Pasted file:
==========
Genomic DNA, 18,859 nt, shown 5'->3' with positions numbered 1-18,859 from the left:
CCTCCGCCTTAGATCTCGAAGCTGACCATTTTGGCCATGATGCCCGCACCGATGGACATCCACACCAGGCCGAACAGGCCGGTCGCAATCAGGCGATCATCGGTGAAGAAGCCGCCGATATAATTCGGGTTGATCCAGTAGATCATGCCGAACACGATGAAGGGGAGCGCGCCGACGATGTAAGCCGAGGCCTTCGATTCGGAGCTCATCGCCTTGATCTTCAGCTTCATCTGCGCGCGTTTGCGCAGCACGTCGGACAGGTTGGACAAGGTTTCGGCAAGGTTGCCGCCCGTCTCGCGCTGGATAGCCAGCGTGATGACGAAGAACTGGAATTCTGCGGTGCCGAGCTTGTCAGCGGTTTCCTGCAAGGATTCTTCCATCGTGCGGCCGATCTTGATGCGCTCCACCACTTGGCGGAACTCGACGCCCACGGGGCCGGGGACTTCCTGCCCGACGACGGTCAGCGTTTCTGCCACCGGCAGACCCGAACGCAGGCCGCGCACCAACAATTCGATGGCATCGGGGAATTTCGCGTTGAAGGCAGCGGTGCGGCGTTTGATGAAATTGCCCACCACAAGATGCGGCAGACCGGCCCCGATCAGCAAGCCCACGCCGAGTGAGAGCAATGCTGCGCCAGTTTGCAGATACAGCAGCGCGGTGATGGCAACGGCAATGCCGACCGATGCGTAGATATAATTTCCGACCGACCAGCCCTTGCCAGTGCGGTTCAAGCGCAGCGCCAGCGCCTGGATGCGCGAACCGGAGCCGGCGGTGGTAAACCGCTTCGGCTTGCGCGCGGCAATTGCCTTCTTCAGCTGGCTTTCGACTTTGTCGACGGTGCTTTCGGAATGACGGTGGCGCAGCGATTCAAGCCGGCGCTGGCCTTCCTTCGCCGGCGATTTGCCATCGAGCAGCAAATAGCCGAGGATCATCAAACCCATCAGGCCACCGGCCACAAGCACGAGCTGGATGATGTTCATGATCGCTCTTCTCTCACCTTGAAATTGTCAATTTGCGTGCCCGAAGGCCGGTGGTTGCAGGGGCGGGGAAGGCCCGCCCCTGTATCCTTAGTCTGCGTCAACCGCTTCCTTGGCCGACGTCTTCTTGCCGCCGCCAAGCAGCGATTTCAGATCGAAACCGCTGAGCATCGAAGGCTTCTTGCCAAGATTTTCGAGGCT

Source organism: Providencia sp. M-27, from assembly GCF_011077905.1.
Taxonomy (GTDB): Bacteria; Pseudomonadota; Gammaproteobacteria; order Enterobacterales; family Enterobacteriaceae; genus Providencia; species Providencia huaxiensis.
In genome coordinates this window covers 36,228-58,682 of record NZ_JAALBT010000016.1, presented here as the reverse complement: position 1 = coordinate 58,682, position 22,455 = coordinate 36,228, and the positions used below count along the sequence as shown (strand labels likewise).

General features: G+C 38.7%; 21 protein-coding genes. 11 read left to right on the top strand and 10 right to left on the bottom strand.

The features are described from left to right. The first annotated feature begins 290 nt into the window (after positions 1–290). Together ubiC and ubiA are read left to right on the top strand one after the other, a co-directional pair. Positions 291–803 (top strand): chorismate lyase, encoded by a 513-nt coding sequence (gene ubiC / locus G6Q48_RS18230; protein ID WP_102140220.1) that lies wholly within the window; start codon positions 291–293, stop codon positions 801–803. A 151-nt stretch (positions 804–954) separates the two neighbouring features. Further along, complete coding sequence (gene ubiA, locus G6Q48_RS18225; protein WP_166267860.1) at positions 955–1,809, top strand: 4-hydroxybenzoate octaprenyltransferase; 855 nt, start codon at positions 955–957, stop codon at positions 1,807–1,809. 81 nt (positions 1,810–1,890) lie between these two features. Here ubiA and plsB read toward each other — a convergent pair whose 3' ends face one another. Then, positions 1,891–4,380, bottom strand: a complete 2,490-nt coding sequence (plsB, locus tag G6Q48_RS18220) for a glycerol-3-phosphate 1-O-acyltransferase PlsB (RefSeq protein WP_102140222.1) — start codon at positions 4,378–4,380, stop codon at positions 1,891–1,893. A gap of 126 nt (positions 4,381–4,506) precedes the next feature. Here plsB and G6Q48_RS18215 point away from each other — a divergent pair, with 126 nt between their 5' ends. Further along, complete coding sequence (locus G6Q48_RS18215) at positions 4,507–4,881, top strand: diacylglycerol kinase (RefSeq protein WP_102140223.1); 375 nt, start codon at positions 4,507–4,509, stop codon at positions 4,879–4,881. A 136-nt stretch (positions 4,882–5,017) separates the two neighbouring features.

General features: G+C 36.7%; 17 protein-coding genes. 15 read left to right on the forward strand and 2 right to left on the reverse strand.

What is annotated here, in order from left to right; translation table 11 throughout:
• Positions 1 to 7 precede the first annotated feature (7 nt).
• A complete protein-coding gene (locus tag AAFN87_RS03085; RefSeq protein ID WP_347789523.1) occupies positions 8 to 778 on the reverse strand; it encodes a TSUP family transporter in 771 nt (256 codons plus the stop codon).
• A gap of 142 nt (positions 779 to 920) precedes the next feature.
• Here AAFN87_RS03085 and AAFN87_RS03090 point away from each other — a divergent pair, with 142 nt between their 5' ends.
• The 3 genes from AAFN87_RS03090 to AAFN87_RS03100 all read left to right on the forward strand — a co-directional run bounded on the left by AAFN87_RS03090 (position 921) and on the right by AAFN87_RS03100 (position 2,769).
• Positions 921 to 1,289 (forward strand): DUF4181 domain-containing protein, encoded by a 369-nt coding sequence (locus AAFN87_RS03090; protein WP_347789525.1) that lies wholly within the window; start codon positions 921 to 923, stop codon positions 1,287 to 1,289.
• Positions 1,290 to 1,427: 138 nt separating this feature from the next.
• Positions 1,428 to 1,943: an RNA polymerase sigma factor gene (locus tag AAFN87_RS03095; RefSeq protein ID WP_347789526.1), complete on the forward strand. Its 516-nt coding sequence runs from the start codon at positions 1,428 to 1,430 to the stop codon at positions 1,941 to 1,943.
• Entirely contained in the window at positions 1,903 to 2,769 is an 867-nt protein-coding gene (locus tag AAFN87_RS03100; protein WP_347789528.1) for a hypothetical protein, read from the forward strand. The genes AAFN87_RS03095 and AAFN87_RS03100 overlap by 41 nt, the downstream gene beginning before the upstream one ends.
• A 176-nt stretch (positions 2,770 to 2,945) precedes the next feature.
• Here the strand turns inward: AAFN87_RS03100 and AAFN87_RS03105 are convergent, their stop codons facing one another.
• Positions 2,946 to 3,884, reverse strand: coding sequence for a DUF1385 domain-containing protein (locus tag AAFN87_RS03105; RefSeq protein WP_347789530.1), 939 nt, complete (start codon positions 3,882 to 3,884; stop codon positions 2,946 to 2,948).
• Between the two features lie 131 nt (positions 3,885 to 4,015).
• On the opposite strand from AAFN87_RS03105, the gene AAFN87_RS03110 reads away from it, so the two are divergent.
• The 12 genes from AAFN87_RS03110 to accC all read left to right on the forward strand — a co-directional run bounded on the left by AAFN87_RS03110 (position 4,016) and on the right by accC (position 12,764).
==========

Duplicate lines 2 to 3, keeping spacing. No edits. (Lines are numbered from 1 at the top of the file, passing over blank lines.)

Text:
CCTCCGCCTTAGATCTCGAAGCTGACCATTTTGGCCATGATGCCCGCACCGATGGACATCCACACCAGGCCGAACAGGCCGGTCGCAATCAGGCGATCATCGGTGAAGAAGCCGCCGATATAATTCGGGTTGATCCAGTAGATCATGCCGAACACGATGAAGGGGAGCGCGCCGACGATGTAAGCCGAGGCCTTCGATTCGGAGCTCATCGCCTTGATCTTCAGCTTCATCTGCGCGCGTTTGCGCAGCACGTCGGACAGGTTGGACAAGGTTTCGGCAAGGTTGCCGCCCGTCTCGCGCTGGATAGCCAGCGTGATGACGAAGAACTGGAATTCTGCGGTGCCGAGCTTGTCAGCGGTTTCCTGCAAGGATTCTTCCATCGTGCGGCCGATCTTGATGCGCTCCACCACTTGGCGGAACTCGACGCCCACGGGGCCGGGGACTTCCTGCCCGACGACGGTCAGCGTTTCTGCCACCGGCAGACCCGAACGCAGGCCGCGCACCAACAATTCGATGGCATCGGGGAATTTCGCGTTGAAGGCAGCGGTGCGGCGTTTGATGAAATTGCCCACCACAAGATGCGGCAGACCGGCCCCGATCAGCAAGCCCACGCCGAGTGAGAGCAATGCTGCGCCAGTTTGCAGATACAGCAGCGCGGTGATGGCAACGGCAATGCCGACCGATGCGTAGATATAATTTCCGACCGACCAGCCCTTGCCAGTGCGGTTCAAGCGCAGCGCCAGCGCCTGGATGCGCGAACCGGAGCCGGCGGTGGTAAACCGCTTCGGCTTGCGCGCGGCAATTGCCTTCTTCAGCTGGCTTTCGACTTTGTCGACGGTGCTTTCGGAATGACGGTGGCGCAGCGATTCAAGCCGGCGCTGGCCTTCCTTCGCCGGCGATTTGCCATCGAGCAGCAAATAGCCGAGGATCATCAAACCCATCAGGCCACCGGCCACAAGCACGAGCTGGATGATGTTCATGATCGCTCTTCTCTCACCTTGAAATTGTCAATTTGCGTGCCCGAAGGCCGGTGGTTGCAGGGGCGGGGAAGGCCCGCCCCTGTATCCTTAGTCTGCGTCAACCGCTTCCTTGGCCGACGTCTTCTTGCCGCCGCCAAGCAGCGATTTCAGATCGAAACCGCTGAGCATCGAAGGCTTCTTGCCAAGATTTTCGAGGCT

Source organism: Providencia sp. M-27, from assembly GCF_011077905.1.